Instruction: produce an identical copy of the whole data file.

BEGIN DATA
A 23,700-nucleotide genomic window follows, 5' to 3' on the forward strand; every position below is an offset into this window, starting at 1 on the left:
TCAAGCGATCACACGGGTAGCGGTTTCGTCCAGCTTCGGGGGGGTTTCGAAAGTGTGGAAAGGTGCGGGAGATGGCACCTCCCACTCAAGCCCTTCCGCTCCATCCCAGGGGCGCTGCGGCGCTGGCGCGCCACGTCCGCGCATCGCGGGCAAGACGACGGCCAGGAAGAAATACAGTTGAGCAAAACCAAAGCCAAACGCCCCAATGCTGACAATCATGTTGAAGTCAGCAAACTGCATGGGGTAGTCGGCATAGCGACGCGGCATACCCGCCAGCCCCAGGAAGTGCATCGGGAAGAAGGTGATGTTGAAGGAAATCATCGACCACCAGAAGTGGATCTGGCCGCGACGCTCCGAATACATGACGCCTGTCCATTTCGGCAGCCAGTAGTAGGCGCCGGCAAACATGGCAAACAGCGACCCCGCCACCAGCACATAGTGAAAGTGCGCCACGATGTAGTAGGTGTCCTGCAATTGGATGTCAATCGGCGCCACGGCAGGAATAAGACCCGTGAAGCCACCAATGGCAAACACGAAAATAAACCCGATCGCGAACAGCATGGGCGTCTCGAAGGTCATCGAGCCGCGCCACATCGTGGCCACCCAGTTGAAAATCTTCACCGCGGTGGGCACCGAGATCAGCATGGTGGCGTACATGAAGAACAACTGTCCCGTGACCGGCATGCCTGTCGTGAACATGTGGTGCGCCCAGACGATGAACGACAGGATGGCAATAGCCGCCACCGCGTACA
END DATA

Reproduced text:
A 23,700-nucleotide genomic window follows, 5' to 3' on the forward strand; every position below is an offset into this window, starting at 1 on the left:
TCAAGCGATCACACGGGTAGCGGTTTCGTCCAGCTTCGGGGGGGTTTCGAAAGTGTGGAAAGGTGCGGGAGATGGCACCTCCCACTCAAGCCCTTCCGCTCCATCCCAGGGGCGCTGCGGCGCTGGCGCGCCACGTCCGCGCATCGCGGGCAAGACGACGGCCAGGAAGAAATACAGTTGAGCAAAACCAAAGCCAAACGCCCCAATGCTGACAATCATGTTGAAGTCAGCAAACTGCATGGGGTAGTCGGCATAGCGACGCGGCATACCCGCCAGCCCCAGGAAGTGCATCGGGAAGAAGGTGATGTTGAAGGAAATCATCGACCACCAGAAGTGGATCTGGCCGCGACGCTCCGAATACATGACGCCTGTCCATTTCGGCAGCCAGTAGTAGGCGCCGGCAAACATGGCAAACAGCGACCCCGCCACCAGCACATAGTGAAAGTGCGCCACGATGTAGTAGGTGTCCTGCAATTGGATGTCAATCGGCGCCACGGCAGGAATAAGACCCGTGAAGCCACCAATGGCAAACACGAAAATAAACCCGATCGCGAACAGCATGGGCGTCTCGAAGGTCATCGAGCCGCGCCACATCGTGGCCACCCAGTTGAAAATCTTCACCGCGGTGGGCACCGAGATCAGCATGGTGGCGTACATGAAGAACAACTGTCCCGTGACCGGCATGCCTGTCGTGAACATGTGGTGCGCCCAGACGATGAACGACAGGATGGCAATAGCCGCCACCGCGTACA